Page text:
Ptarmigan that live far above the Arctic Circle generate circadian rhythms, despite summer’s eternal sunshine.
No bird spends its life farther north than the Svalbard ptarmigan, which passes deepest winter in perpetual darkness and high summer bathed in 24-hour sunlight. But it seems that even the ptarmigan has a light-sensitive internal clock, which tells it when the breeding season has arrived.
Most birds have an inner clock that prompts them to perform specific tasks at specific times of day. But in summer, Svalbard ptarmigan (Lagopus muta hyperborea) live under a midnight sun, and their activity during a 24-hour period doesn’t follow a consistent pattern.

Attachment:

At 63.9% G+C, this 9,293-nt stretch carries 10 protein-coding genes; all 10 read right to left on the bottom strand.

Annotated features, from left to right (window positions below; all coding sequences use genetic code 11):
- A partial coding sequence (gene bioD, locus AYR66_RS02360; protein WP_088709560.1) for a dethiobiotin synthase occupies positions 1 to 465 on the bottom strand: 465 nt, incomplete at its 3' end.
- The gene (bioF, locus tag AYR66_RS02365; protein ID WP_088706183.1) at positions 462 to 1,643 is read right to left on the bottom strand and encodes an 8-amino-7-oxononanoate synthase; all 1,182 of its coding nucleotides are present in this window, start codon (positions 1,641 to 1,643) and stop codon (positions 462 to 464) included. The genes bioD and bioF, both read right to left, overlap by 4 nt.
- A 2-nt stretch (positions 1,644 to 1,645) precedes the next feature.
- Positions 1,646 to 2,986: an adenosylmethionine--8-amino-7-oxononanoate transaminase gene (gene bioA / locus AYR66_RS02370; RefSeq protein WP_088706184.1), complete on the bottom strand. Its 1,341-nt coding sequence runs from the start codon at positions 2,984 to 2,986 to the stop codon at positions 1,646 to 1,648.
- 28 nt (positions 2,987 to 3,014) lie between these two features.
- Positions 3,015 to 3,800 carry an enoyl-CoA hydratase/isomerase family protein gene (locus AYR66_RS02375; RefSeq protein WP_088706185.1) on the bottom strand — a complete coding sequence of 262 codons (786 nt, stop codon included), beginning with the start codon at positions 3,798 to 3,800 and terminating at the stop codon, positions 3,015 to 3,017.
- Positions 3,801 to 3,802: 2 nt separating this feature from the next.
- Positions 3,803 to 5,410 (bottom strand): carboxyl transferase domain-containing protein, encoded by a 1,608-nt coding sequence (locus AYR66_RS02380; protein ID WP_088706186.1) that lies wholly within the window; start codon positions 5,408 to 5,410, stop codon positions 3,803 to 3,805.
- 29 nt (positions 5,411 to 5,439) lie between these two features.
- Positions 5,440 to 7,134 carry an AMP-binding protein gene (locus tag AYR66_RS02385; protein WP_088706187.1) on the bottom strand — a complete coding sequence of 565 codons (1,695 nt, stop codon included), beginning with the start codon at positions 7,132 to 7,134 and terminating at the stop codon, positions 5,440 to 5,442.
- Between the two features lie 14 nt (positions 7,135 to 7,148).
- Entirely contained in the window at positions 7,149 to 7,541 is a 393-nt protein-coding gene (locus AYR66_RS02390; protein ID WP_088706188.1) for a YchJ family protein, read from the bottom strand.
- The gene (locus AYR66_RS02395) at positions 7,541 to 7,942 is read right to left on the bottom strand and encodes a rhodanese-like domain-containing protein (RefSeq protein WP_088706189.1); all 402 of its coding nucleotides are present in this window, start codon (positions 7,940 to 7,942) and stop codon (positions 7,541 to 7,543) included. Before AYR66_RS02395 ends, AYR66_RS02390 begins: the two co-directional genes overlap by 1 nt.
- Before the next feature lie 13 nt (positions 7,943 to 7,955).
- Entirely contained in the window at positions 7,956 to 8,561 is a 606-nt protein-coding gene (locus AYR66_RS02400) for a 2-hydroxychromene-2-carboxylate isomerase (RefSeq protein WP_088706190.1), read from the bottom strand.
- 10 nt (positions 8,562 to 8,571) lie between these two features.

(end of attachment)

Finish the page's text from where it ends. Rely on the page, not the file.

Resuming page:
Nevertheless, David Hazlerigg, Alexander West and their colleagues at the University of Tromsø in Norway found that key genes for establishing 24-hour rhythms are active in the brain of the ptarmigan, which uses this daily ‘circadian’ clock to time seasonal events. In birds kept constantly in the light, genes linked to reproduction became active, and the birds increased their activity in preparation for mating. The researchers’ experiments suggest that 14 hours after sunrise, the birds’ internal clocks ‘check’ whether the Sun is still up.